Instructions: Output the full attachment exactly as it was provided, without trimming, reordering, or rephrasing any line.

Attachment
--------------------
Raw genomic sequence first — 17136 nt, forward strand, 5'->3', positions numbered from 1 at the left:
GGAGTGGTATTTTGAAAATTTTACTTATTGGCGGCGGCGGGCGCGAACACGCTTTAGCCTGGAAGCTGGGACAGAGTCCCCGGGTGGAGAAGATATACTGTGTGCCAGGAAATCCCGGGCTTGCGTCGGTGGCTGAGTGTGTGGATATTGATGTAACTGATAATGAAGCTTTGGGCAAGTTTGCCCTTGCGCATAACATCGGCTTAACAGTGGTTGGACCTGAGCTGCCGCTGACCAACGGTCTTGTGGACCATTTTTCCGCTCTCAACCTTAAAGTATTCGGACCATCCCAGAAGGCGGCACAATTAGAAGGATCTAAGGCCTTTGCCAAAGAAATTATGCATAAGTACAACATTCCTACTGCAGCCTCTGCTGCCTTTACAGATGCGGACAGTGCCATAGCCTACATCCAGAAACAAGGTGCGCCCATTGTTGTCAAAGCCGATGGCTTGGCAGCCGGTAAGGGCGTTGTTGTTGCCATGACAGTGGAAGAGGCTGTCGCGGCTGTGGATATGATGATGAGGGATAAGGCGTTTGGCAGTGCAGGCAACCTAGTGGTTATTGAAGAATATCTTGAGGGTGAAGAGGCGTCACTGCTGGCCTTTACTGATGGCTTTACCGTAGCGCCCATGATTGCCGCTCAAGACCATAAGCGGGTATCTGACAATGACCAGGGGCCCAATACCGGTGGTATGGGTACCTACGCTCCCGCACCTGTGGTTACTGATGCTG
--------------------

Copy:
Raw genomic sequence first — 17136 nt, forward strand, 5'->3', positions numbered from 1 at the left:
GGAGTGGTATTTTGAAAATTTTACTTATTGGCGGCGGCGGGCGCGAACACGCTTTAGCCTGGAAGCTGGGACAGAGTCCCCGGGTGGAGAAGATATACTGTGTGCCAGGAAATCCCGGGCTTGCGTCGGTGGCTGAGTGTGTGGATATTGATGTAACTGATAATGAAGCTTTGGGCAAGTTTGCCCTTGCGCATAACATCGGCTTAACAGTGGTTGGACCTGAGCTGCCGCTGACCAACGGTCTTGTGGACCATTTTTCCGCTCTCAACCTTAAAGTATTCGGACCATCCCAGAAGGCGGCACAATTAGAAGGATCTAAGGCCTTTGCCAAAGAAATTATGCATAAGTACAACATTCCTACTGCAGCCTCTGCTGCCTTTACAGATGCGGACAGTGCCATAGCCTACATCCAGAAACAAGGTGCGCCCATTGTTGTCAAAGCCGATGGCTTGGCAGCCGGTAAGGGCGTTGTTGTTGCCATGACAGTGGAAGAGGCTGTCGCGGCTGTGGATATGATGATGAGGGATAAGGCGTTTGGCAGTGCAGGCAACCTAGTGGTTATTGAAGAATATCTTGAGGGTGAAGAGGCGTCACTGCTGGCCTTTACTGATGGCTTTACCGTAGCGCCCATGATTGCCGCTCAAGACCATAAGCGGGTATCTGACAATGACCAGGGGCCCAATACCGGTGGTATGGGTACCTACGCTCCCGCACCTGTGGTTACTGATGCTG